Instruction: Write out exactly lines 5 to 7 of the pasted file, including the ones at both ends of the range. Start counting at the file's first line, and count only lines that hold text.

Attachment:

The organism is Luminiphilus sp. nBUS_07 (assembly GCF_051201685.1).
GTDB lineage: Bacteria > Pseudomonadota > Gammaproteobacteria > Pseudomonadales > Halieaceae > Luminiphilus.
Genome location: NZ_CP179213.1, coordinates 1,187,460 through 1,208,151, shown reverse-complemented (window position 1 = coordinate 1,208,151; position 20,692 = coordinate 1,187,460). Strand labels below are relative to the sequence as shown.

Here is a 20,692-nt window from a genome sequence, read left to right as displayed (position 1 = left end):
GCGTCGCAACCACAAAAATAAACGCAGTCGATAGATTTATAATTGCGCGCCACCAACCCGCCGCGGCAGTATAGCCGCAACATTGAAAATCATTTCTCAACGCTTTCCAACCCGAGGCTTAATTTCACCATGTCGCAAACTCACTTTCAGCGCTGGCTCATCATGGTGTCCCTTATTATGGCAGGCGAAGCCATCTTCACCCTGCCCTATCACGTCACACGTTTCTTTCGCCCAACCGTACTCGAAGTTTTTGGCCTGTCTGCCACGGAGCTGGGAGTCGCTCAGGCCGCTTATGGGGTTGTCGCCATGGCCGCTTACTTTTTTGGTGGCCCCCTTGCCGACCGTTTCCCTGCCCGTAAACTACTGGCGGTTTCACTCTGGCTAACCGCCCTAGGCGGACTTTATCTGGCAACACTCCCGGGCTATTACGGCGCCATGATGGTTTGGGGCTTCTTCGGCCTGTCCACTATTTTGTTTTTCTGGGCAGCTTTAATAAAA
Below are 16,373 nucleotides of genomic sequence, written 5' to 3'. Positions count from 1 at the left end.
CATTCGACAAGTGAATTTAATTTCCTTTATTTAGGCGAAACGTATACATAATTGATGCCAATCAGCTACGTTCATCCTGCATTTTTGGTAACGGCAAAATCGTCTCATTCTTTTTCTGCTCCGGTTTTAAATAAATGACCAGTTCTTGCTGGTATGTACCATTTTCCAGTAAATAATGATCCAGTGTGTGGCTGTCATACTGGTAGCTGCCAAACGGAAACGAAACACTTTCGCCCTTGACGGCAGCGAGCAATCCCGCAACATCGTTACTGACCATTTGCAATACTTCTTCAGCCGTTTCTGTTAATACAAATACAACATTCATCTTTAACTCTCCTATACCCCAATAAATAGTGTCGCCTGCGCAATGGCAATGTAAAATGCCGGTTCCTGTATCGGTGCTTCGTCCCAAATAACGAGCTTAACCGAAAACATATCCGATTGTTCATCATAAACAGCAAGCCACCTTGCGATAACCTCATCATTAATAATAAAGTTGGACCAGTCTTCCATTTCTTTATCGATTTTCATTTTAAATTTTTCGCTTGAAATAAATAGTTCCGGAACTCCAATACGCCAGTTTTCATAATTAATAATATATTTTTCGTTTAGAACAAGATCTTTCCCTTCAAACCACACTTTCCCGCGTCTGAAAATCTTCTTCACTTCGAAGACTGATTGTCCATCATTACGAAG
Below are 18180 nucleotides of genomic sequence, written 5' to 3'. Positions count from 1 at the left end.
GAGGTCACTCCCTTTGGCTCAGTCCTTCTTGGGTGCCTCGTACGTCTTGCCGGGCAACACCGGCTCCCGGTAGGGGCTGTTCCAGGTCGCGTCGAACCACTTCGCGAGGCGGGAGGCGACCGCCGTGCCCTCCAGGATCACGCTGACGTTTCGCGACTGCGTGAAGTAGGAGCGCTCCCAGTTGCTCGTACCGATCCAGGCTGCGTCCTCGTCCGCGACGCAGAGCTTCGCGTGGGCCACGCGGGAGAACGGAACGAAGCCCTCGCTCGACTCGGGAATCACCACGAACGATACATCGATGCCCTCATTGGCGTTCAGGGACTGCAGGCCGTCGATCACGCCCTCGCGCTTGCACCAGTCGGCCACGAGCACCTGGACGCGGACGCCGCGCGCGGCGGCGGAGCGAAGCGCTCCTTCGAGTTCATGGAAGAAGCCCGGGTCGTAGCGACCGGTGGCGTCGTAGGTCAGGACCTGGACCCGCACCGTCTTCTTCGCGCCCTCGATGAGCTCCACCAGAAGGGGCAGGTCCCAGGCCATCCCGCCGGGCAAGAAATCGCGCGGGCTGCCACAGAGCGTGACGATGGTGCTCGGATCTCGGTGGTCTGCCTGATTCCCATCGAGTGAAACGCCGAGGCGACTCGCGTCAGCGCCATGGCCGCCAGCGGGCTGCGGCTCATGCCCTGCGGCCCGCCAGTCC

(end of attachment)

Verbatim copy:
GCGTCGCAACCACAAAAATAAACGCAGTCGATAGATTTATAATTGCGCGCCACCAACCCGCCGCGGCAGTATAGCCGCAACATTGAAAATCATTTCTCAACGCTTTCCAACCCGAGGCTTAATTTCACCATGTCGCAAACTCACTTTCAGCGCTGGCTCATCATGGTGTCCCTTATTATGGCAGGCGAAGCCATCTTCACCCTGCCCTATCACGTCACACGTTTCTTTCGCCCAACCGTACTCGAAGTTTTTGGCCTGTCTGCCACGGAGCTGGGAGTCGCTCAGGCCGCTTATGGGGTTGTCGCCATGGCCGCTTACTTTTTTGGTGGCCCCCTTGCCGACCGTTTCCCTGCCCGTAAACTACTGGCGGTTTCACTCTGGCTAACCGCCCTAGGCGGACTTTATCTGGCAACACTCCCGGGCTATTACGGCGCCATGATGGTTTGGGGCTTCTTCGGCCTGTCCACTATTTTGTTTTTCTGGGCAGCTTTAATAAAA
Below are 16,373 nucleotides of genomic sequence, written 5' to 3'. Positions count from 1 at the left end.
CATTCGACAAGTGAATTTAATTTCCTTTATTTAGGCGAAACGTATACATAATTGATGCCAATCAGCTACGTTCATCCTGCATTTTTGGTAACGGCAAAATCGTCTCATTCTTTTTCTGCTCCGGTTTTAAATAAATGACCAGTTCTTGCTGGTATGTACCATTTTCCAGTAAATAATGATCCAGTGTGTGGCTGTCATACTGGTAGCTGCCAAACGGAAACGAAACACTTTCGCCCTTGACGGCAGCGAGCAATCCCGCAACATCGTTACTGACCATTTGCAATACTTCTTCAGCCGTTTCTGTTAATACAAATACAACATTCATCTTTAACTCTCCTATACCCCAATAAATAGTGTCGCCTGCGCAATGGCAATGTAAAATGCCGGTTCCTGTATCGGTGCTTCGTCCCAAATAACGAGCTTAACCGAAAACATATCCGATTGTTCATCATAAACAGCAAGCCACCTTGCGATAACCTCATCATTAATAATAAAGTTGGACCAGTCTTCCATTTCTTTATCGATTTTCATTTTAAATTTTTCGCTTGAAATAAATAGTTCCGGAACTCCAATACGCCAGTTTTCATAATTAATAATATATTTTTCGTTTAGAACAAGATCTTTCCCTTCAAACCACACTTTCCCGCGTCTGAAAATCTTCTTCACTTCGAAGACTGATTGTCCATCATTACGAAG